But economists and historians generally define the Great Depression more broadly, with many saying it ended in 1941, when the economy mobilized for the nation’s entry into World War II.
The Great Recession, which stretched from late 2007 to mid-2009, is typically considered the next worst. During that recession, the value of goods and services produced in the United States fell by a little more than 4 percent.
Can recessions be prevented?
Not really. Try as they may, politicians and government officials can do little to fully ward off recessions.
“Policymakers can’t prevent what they don’t predict,” Dr. Sinclair said.
“The forecasting record on consistently predicting recessions in enough time and with enough accuracy to actually implement policy to prevent them is just shockingly poor,” she said.
Even if policymakers were able to create a perfectly well-oiled economy, they would have to tame psychology, too. That’s one reason they try to put the best face on indicators like job reports, stock market indexes and holiday retail sales.
“If consumers decide that a recession might be coming so they stop spending, then a recession will be coming,” Dr. Stevenson said.
So what can be done?
Officials can do some things to lessen the severity of a recession through the use of monetary policy, carried out by a central bank like the Federal Reserve, and fiscal policy, set by lawmakers.
The primary tool at the Fed’s disposal is to cut interest rates to encourage borrowing and spending. But with rates relatively low today, some worry that the Fed will have little room to maneuver if a recession strikes soon.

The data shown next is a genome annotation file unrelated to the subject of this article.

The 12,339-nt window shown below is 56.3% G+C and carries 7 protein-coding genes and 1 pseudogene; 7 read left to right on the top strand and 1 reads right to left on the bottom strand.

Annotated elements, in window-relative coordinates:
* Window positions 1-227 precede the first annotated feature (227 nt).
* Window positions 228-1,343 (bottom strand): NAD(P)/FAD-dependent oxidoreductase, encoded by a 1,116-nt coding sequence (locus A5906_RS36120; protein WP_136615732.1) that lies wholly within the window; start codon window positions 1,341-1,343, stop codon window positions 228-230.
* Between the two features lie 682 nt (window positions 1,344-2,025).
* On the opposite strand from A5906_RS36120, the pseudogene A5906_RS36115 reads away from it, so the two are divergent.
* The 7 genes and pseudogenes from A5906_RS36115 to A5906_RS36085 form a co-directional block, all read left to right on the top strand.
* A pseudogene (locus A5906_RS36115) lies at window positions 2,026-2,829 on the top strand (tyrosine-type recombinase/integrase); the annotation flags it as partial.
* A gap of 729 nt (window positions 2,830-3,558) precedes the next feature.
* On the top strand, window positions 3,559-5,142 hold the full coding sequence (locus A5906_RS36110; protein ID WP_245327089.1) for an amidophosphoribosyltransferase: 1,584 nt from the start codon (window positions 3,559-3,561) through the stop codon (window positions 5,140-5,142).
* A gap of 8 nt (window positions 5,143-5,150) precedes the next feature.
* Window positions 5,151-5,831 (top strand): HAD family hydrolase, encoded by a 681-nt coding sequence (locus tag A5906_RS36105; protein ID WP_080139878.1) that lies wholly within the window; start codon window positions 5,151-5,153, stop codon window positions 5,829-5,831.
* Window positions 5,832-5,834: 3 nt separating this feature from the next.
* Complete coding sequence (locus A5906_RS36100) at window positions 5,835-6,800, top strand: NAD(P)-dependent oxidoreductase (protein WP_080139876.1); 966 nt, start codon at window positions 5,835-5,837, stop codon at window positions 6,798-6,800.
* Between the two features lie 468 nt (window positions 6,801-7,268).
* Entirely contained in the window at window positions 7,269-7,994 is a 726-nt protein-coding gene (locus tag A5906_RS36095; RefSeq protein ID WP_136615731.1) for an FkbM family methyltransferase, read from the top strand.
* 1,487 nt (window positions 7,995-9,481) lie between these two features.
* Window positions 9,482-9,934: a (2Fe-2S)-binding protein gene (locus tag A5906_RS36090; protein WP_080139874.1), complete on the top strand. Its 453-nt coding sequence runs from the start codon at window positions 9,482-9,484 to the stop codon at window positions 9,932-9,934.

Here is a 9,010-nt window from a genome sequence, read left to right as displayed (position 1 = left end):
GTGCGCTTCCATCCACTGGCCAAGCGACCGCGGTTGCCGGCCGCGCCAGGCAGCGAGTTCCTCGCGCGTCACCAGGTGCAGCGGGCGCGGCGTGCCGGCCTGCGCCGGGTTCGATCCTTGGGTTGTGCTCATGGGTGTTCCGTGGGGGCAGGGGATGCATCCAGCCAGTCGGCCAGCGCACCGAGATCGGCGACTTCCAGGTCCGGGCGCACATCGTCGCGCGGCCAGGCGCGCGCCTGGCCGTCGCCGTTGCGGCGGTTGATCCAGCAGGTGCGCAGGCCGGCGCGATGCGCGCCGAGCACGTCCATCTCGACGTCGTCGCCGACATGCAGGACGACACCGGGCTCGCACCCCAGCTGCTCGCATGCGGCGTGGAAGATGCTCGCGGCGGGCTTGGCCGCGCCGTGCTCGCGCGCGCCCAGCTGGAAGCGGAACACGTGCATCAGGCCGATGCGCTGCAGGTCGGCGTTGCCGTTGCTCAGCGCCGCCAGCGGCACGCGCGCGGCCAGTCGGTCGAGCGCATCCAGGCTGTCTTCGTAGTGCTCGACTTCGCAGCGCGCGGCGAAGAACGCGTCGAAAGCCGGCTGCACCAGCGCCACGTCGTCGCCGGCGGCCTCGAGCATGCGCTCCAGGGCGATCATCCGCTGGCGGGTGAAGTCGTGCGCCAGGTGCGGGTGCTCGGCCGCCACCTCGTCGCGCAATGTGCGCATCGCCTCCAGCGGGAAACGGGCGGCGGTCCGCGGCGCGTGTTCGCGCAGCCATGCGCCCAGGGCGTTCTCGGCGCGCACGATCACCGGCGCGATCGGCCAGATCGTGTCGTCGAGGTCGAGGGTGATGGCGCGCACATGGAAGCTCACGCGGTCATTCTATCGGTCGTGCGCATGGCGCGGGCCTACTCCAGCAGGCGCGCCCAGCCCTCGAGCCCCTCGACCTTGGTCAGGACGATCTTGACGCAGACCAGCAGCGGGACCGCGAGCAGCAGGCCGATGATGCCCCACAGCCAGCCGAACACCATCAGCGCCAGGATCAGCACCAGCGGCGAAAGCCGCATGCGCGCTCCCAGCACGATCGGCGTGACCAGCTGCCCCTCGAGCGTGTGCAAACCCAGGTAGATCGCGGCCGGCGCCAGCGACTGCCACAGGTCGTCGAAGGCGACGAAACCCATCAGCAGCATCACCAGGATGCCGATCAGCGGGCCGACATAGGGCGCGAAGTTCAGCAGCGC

With fiscal policy, lawmakers can try to soften the effects of recessions. One response might include targeted tax cuts or spending increases on safety net programs like unemployment insurance that kick in automatically to stabilize the economy when it is underperforming.
A more active approach might involve Congress approving new spending on, say, infrastructure projects in order to stimulate the economy by adding jobs, increasing economic output and boosting productivity.
What can you do to prepare?
While it’s hard to predict when or where a recession will strike, individuals can take precautions to blunt its effects.
For one, they can make sure they have enough money saved up to survive a job loss or other financial catastrophe.
Experts typically advise having enough money set aside to cover living expenses for three to six months.
(Unfortunately, two in five Americans say they do not have enough savings to cover even a $400 emergency, according to the Fed.)
Recessions also tend to hit those with less formal education the hardest, so it helps to have or pursue a higher education, if possible.
“The people who tend to get hurt most in a recession are those with less education, and it takes the longest for them to recover,” Dr. Stevenson said.
For example, as of last month, the unemployment rate for people without a high school diploma was 5.6 percent, compared with 2.2 percent for those with a bachelor’s degree or higher.